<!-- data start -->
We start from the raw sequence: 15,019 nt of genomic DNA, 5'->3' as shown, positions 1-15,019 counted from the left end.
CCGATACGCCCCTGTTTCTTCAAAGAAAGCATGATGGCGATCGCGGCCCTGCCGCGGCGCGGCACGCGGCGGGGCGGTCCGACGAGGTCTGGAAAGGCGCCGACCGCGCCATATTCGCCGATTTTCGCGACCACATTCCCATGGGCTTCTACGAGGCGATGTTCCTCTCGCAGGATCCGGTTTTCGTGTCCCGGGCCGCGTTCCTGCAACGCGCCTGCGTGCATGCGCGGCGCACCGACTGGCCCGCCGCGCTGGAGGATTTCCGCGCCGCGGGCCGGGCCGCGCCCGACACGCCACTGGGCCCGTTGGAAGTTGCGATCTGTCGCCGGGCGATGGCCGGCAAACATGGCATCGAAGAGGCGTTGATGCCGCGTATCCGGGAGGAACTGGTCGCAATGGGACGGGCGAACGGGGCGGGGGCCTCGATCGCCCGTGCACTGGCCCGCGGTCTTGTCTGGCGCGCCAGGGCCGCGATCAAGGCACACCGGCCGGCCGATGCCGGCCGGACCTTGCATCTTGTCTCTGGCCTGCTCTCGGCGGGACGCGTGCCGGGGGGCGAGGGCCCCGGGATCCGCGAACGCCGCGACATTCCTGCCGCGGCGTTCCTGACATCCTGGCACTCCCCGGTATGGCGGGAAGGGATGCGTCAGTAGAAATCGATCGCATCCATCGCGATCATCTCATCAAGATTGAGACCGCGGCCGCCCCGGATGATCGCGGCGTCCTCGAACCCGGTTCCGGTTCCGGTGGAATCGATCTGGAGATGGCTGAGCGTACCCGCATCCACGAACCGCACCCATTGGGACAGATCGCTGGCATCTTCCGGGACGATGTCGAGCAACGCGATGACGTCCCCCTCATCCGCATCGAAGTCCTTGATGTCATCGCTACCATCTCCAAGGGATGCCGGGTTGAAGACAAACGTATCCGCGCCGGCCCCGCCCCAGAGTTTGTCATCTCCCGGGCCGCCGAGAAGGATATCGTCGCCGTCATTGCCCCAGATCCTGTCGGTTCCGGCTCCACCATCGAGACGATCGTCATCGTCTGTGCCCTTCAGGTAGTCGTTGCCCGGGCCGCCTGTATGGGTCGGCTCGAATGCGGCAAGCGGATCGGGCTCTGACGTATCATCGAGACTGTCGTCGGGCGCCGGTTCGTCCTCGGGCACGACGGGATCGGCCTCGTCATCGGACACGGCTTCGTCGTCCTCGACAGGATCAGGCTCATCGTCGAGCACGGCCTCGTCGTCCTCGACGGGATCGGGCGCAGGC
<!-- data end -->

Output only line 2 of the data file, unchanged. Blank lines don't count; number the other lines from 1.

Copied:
CCGATACGCCCCTGTTTCTTCAAAGAAAGCATGATGGCGATCGCGGCCCTGCCGCGGCGCGGCACGCGGCGGGGCGGTCCGACGAGGTCTGGAAAGGCGCCGACCGCGCCATATTCGCCGATTTTCGCGACCACATTCCCATGGGCTTCTACGAGGCGATGTTCCTCTCGCAGGATCCGGTTTTCGTGTCCCGGGCCGCGTTCCTGCAACGCGCCTGCGTGCATGCGCGGCGCACCGACTGGCCCGCCGCGCTGGAGGATTTCCGCGCCGCGGGCCGGGCCGCGCCCGACACGCCACTGGGCCCGTTGGAAGTTGCGATCTGTCGCCGGGCGATGGCCGGCAAACATGGCATCGAAGAGGCGTTGATGCCGCGTATCCGGGAGGAACTGGTCGCAATGGGACGGGCGAACGGGGCGGGGGCCTCGATCGCCCGTGCACTGGCCCGCGGTCTTGTCTGGCGCGCCAGGGCCGCGATCAAGGCACACCGGCCGGCCGATGCCGGCCGGACCTTGCATCTTGTCTCTGGCCTGCTCTCGGCGGGACGCGTGCCGGGGGGCGAGGGCCCCGGGATCCGCGAACGCCGCGACATTCCTGCCGCGGCGTTCCTGACATCCTGGCACTCCCCGGTATGGCGGGAAGGGATGCGTCAGTAGAAATCGATCGCATCCATCGCGATCATCTCATCAAGATTGAGACCGCGGCCGCCCCGGATGATCGCGGCGTCCTCGAACCCGGTTCCGGTTCCGGTGGAATCGATCTGGAGATGGCTGAGCGTACCCGCATCCACGAACCGCACCCATTGGGACAGATCGCTGGCATCTTCCGGGACGATGTCGAGCAACGCGATGACGTCCCCCTCATCCGCATCGAAGTCCTTGATGTCATCGCTACCATCTCCAAGGGATGCCGGGTTGAAGACAAACGTATCCGCGCCGGCCCCGCCCCAGAGTTTGTCATCTCCCGGGCCGCCGAGAAGGATATCGTCGCCGTCATTGCCCCAGATCCTGTCGGTTCCGGCTCCACCATCGAGACGATCGTCATCGTCTGTGCCCTTCAGGTAGTCGTTGCCCGGGCCGCCTGTATGGGTCGGCTCGAATGCGGCAAGCGGATCGGGCTCTGACGTATCATCGAGACTGTCGTCGGGCGCCGGTTCGTCCTCGGGCACGACGGGATCGGCCTCGTCATCGGACACGGCTTCGTCGTCCTCGACAGGATCAGGCTCATCGTCGAGCACGGCCTCGTCGTCCTCGACGGGATCGGGCGCAGGC